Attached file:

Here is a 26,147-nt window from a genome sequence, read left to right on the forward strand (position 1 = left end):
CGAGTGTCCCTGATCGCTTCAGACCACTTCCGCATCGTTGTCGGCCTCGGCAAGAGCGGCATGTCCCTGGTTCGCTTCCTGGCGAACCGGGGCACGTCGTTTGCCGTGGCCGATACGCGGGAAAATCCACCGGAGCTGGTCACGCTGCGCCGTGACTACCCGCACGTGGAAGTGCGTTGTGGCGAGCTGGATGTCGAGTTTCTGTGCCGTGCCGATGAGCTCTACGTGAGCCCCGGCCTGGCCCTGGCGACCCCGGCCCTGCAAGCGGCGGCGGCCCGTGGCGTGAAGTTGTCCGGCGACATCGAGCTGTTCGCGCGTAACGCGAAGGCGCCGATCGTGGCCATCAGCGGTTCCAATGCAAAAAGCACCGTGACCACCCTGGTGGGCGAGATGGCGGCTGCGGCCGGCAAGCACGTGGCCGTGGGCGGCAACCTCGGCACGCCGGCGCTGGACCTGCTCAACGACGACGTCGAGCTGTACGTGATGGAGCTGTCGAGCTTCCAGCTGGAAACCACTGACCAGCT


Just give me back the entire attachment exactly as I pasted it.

Here is a 26,147-nt window from a genome sequence, read left to right on the forward strand (position 1 = left end):
CGAGTGTCCCTGATCGCTTCAGACCACTTCCGCATCGTTGTCGGCCTCGGCAAGAGCGGCATGTCCCTGGTTCGCTTCCTGGCGAACCGGGGCACGTCGTTTGCCGTGGCCGATACGCGGGAAAATCCACCGGAGCTGGTCACGCTGCGCCGTGACTACCCGCACGTGGAAGTGCGTTGTGGCGAGCTGGATGTCGAGTTTCTGTGCCGTGCCGATGAGCTCTACGTGAGCCCCGGCCTGGCCCTGGCGACCCCGGCCCTGCAAGCGGCGGCGGCCCGTGGCGTGAAGTTGTCCGGCGACATCGAGCTGTTCGCGCGTAACGCGAAGGCGCCGATCGTGGCCATCAGCGGTTCCAATGCAAAAAGCACCGTGACCACCCTGGTGGGCGAGATGGCGGCTGCGGCCGGCAAGCACGTGGCCGTGGGCGGCAACCTCGGCACGCCGGCGCTGGACCTGCTCAACGACGACGTCGAGCTGTACGTGATGGAGCTGTCGAGCTTCCAGCTGGAAACCACTGACCAGCT